Project C: The MiniJava Typechecker
Due: Monday, November 10, 2008 at 5:00pm.
In this assignment you will extend the initial MiniJava typechecker with the extensions described in the course project description handout. (Again, either the full project or the extended project, depending on which you have selected.)
You should complete the front-end processing for the extended MiniJava language, checking any legality constraints not handled earlier in the scanning or parsing phases. These include the following additions to the hierarchies in the Typechecker package:
Extend the ResolvedType hierarchy to support the double type.
Extend the ResolvedType hierarchy to support the array type constructor, which stores its element type. The array type constructor follows structural type equivalence rules. MiniJava restricts Java by defining one array type to be a subtype of another array type only when the two array types are equivalent.
Extend the VarInterface hierarchy to support static class variable declarations.
You should implement typechecking for the new and/or modified AST node classes, including the following:
Allow static class variables to be declared, so that they may be legally referenced in variable reads and assignments.
Allow if statements to omit their else clause.
Check that a for statement's loop index variable was previously declared to be an int, that its initialization and update expressions return ints, and that its test expression returns a boolean.
Check that a break statement only appears in the body of a while or for loop. (You may change the interface of the Stmt.typecheck operation to do this.)
Check that an or (||) expression has boolean operands.
Check that an array new expression has a size subexpression of type int.
Check that an array length expression has an array subexpression that's an array.
Check that an array lookup expression has an array subexpression that's an array and an index subexpression that's an int.
Check that an array assignment statement has an array subexpression that's an array, an index subexpression that's an int, and a right-hand-side expression whose type is assignable to the array's element type.
Allow ints to be assignable to doubles, including in regular assignments, in array assignments, in parameter passing into a method, and in returning from a method.
Allow the +, -, *, /, <, <=, >=, >, ==, and != operations to also be applied to doubles, and, for binary operations, to mixes of ints and doubles.
Allow the System.out.println operation to also be applied to a double.
In all cases, as long as the MiniJava restrictions are satisfied, a MiniJava expression should have the same result type as the equivalent Java expression.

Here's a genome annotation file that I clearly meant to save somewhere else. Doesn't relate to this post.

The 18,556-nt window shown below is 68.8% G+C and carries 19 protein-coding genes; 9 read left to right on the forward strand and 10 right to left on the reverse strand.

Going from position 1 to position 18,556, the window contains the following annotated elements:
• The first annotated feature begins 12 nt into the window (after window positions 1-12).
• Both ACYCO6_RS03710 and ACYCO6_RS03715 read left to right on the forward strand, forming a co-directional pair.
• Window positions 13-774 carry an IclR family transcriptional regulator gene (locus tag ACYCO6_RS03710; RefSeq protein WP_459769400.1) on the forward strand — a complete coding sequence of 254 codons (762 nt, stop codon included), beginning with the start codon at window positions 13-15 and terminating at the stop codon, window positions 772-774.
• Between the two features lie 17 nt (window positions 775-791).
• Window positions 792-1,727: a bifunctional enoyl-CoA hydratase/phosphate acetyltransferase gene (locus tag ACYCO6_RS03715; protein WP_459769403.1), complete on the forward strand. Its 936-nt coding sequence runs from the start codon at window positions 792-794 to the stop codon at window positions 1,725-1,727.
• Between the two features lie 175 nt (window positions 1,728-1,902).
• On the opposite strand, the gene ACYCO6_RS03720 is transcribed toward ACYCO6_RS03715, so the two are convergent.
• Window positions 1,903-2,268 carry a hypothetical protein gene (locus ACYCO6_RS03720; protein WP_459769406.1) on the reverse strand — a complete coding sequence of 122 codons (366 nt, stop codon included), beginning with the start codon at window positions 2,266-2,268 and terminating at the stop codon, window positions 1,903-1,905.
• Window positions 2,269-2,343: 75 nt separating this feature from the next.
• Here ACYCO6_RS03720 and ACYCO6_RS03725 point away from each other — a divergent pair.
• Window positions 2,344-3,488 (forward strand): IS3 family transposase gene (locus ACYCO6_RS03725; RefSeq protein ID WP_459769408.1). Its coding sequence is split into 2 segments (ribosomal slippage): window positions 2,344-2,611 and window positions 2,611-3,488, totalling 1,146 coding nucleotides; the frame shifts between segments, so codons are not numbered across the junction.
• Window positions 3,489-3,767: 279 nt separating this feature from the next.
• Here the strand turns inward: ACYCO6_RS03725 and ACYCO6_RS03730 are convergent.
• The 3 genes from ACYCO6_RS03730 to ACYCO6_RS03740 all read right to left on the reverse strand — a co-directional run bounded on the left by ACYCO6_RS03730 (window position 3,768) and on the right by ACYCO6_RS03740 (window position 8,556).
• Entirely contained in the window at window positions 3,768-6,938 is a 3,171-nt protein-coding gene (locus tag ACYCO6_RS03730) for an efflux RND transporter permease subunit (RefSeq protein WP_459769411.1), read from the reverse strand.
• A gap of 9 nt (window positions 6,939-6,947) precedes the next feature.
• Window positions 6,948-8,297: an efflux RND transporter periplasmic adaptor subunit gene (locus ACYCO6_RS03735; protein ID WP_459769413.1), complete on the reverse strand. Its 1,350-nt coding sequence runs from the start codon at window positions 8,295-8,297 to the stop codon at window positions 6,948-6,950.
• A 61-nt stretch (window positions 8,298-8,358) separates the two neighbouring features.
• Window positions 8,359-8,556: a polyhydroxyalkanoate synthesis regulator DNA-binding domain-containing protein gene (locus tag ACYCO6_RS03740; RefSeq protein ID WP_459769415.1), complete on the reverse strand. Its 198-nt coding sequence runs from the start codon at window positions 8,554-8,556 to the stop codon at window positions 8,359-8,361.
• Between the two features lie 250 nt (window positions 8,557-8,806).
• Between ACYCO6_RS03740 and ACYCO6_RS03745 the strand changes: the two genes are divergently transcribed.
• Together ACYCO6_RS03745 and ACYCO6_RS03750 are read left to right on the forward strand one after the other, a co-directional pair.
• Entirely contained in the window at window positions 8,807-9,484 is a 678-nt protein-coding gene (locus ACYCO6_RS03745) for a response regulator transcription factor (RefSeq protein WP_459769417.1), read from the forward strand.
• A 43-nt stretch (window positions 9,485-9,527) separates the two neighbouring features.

You only need to get the compiler front-end to work. You do not need to implement any back-end lowering or code generation.
Do the following:
1. Add and/or modify classes in the AST and Typechecker subdirectories to typecheck the extended language.
2. Develop test cases that demonstrate that your extended typechecker works, both in cases that should now be legal and in cases that should be syntactically legal but semantically illegal. (Since the typechecker quits at the first error, you'll likely need several illegal test case files to test the different illegal cases.) You do not need to check for lexical or syntactic errors, just semantic errors. The SamplePrograms directory contains some files that should typecheck after you make your changes; some of the files should typecheck successfully with the initial version of the MiniJava compiler.
You can use the -typecheck -printSymbolTables options to the MiniJava compiler to just run the typechecking phase and print out the top-level symbol tables that it builds. See the test_typechecker target in the Makefile for an example, and feel free to make your own target(s) to make running the tests you like easier and more mechanical.
Turn in the following:
1. Your new and/or modified AST/*.java and Typechecker/*.java files. Clearly identify any modifications to existing files using comments.
2. Your test cases, with names of the form name.legal.java for test cases that should typecheck successfully and name.illegal.java for test cases that should trigger typechecking errors.
3. A transcript of running your typechecker and printing out the resulting symboltables on each of your test cases.
Create a single directory, compress it and turn it in by the due date.